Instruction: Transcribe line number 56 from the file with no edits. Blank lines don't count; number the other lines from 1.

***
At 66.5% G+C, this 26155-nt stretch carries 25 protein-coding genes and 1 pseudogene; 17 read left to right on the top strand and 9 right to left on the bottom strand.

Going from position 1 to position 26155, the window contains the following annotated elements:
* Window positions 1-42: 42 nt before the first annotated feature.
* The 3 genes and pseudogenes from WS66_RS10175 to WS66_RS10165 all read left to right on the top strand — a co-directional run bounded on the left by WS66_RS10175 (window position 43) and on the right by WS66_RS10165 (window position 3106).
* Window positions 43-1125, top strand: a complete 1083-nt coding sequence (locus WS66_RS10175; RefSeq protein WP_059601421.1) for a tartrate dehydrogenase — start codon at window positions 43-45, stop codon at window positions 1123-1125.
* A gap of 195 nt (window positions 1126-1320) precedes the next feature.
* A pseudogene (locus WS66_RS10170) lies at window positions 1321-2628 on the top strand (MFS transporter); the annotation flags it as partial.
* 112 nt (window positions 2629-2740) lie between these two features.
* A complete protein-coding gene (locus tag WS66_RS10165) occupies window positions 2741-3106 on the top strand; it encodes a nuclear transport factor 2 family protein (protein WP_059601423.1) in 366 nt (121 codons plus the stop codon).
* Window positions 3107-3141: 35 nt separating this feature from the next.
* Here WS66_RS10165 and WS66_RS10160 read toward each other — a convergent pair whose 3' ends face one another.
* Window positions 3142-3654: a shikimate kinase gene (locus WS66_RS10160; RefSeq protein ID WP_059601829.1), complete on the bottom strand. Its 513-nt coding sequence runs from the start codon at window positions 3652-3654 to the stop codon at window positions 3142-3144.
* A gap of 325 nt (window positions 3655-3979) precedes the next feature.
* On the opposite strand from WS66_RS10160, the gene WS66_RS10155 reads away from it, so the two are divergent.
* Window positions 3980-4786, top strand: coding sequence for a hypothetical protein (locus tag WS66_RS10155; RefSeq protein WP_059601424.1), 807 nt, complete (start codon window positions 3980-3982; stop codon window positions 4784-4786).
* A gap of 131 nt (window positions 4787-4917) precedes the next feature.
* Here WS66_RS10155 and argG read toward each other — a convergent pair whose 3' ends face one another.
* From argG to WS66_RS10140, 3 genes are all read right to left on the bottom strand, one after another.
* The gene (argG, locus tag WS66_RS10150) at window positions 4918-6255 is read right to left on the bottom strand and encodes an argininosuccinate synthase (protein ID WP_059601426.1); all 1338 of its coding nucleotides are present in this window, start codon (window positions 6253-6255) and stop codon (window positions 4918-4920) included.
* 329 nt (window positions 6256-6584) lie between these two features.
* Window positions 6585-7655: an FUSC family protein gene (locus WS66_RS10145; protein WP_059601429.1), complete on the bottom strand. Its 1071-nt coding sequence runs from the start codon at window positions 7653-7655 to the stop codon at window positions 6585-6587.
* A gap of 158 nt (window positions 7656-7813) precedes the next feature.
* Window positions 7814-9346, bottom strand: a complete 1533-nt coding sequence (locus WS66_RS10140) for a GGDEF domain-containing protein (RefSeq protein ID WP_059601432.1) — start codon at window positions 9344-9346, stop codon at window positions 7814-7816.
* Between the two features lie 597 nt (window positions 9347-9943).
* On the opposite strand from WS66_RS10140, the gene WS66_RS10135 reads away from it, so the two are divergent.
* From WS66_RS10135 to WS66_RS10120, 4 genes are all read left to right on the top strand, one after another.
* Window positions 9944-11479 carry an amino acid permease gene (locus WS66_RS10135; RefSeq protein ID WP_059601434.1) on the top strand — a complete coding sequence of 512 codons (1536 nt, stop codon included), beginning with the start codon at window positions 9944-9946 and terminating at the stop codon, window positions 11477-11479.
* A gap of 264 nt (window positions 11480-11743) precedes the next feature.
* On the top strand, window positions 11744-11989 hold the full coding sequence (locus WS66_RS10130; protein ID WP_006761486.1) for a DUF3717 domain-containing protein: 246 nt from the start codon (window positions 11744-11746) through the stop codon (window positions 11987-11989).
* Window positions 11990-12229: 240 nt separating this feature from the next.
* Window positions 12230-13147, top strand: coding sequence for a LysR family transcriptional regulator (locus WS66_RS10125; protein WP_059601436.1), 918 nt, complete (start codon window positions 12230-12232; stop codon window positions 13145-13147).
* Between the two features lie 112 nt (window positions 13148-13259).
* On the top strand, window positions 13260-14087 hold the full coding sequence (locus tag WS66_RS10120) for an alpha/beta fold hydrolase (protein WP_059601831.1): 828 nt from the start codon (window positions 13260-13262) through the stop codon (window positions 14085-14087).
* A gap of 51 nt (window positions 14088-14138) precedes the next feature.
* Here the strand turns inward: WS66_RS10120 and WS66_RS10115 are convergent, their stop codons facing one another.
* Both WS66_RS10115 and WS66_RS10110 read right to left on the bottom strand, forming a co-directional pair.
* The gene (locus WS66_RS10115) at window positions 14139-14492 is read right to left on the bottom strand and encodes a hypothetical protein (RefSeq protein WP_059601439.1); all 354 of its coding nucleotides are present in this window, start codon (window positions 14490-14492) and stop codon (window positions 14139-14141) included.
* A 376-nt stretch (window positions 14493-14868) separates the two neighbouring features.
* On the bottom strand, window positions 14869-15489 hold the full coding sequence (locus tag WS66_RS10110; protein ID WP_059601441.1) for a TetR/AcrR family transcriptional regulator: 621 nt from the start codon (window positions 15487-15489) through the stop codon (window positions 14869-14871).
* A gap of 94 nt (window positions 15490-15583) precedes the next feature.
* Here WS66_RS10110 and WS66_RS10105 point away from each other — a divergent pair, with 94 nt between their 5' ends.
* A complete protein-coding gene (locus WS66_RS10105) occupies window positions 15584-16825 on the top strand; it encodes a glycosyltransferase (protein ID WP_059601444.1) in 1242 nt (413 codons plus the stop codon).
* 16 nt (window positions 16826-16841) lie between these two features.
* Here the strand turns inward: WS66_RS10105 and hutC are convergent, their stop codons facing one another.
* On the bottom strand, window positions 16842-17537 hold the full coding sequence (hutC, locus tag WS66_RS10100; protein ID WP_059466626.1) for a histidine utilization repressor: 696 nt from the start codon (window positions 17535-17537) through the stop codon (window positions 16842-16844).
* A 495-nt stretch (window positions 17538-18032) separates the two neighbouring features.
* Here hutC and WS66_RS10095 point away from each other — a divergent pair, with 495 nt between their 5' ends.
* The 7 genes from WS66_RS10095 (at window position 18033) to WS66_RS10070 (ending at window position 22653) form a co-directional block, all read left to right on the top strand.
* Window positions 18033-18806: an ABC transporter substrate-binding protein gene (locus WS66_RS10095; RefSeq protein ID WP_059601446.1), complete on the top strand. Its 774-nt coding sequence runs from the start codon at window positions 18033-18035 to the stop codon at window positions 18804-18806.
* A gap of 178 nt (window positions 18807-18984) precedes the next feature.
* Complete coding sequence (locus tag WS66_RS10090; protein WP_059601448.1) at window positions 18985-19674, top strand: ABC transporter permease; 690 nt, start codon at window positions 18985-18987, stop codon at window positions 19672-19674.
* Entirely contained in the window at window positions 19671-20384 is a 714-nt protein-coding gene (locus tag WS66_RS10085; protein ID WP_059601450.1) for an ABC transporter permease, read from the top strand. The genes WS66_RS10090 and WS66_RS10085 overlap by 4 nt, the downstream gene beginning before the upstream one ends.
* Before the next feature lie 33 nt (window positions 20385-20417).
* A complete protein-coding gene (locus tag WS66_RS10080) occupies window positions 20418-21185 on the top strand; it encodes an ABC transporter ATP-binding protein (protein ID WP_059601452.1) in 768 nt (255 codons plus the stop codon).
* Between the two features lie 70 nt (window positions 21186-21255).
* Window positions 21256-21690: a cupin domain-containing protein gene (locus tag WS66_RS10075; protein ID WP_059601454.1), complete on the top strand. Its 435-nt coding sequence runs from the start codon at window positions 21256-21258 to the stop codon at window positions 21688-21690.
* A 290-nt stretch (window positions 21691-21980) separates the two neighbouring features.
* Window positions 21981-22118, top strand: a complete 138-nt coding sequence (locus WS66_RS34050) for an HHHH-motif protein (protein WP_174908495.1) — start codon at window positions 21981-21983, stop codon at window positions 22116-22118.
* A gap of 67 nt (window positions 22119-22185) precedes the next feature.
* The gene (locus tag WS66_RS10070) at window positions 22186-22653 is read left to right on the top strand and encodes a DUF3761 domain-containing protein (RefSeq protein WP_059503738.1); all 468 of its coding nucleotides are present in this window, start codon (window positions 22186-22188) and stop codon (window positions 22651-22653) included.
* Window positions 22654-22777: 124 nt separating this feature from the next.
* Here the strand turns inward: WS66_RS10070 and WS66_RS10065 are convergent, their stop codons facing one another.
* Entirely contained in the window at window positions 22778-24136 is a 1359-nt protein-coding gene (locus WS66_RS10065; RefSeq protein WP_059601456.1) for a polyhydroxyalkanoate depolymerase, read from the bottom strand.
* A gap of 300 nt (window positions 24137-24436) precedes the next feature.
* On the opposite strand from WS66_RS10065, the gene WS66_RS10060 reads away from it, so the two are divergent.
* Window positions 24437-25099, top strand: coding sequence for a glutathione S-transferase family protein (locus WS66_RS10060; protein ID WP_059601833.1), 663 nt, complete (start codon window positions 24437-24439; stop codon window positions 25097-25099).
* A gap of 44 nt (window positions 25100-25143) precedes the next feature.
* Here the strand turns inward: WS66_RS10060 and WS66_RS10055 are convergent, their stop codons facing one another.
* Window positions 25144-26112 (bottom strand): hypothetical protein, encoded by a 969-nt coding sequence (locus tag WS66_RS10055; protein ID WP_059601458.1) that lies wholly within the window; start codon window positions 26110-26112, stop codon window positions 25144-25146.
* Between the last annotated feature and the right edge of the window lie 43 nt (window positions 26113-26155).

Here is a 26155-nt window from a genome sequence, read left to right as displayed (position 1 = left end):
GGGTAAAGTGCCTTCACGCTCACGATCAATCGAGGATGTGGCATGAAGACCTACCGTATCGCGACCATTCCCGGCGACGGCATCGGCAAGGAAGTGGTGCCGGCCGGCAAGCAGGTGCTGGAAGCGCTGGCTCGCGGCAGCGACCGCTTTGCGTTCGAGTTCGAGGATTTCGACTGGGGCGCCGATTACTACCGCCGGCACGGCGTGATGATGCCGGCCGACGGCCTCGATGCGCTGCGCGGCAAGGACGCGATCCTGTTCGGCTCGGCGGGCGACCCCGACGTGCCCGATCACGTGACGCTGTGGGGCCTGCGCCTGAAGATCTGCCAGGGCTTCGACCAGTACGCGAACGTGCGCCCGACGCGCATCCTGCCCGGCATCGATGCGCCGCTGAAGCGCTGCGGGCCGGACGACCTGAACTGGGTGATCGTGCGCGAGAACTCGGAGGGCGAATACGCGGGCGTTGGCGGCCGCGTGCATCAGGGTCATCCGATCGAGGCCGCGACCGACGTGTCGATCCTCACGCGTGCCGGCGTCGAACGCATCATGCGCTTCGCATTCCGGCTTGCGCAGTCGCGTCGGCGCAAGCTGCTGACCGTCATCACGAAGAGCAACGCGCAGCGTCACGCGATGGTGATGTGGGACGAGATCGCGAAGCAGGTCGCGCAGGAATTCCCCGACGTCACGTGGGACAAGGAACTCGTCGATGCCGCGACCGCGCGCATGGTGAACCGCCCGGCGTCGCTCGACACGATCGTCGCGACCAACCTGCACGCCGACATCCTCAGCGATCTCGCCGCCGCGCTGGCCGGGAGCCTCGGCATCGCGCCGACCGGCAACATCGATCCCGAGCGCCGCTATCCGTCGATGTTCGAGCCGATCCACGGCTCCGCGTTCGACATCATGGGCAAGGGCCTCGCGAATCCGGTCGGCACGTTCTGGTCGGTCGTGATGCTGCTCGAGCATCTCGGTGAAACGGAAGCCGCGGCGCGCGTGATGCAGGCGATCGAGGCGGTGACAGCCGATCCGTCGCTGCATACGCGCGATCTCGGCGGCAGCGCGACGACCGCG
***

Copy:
* Window positions 21256-21690: a cupin domain-containing protein gene (locus tag WS66_RS10075; protein ID WP_059601454.1), complete on the top strand. Its 435-nt coding sequence runs from the start codon at window positions 21256-21258 to the stop codon at window positions 21688-21690.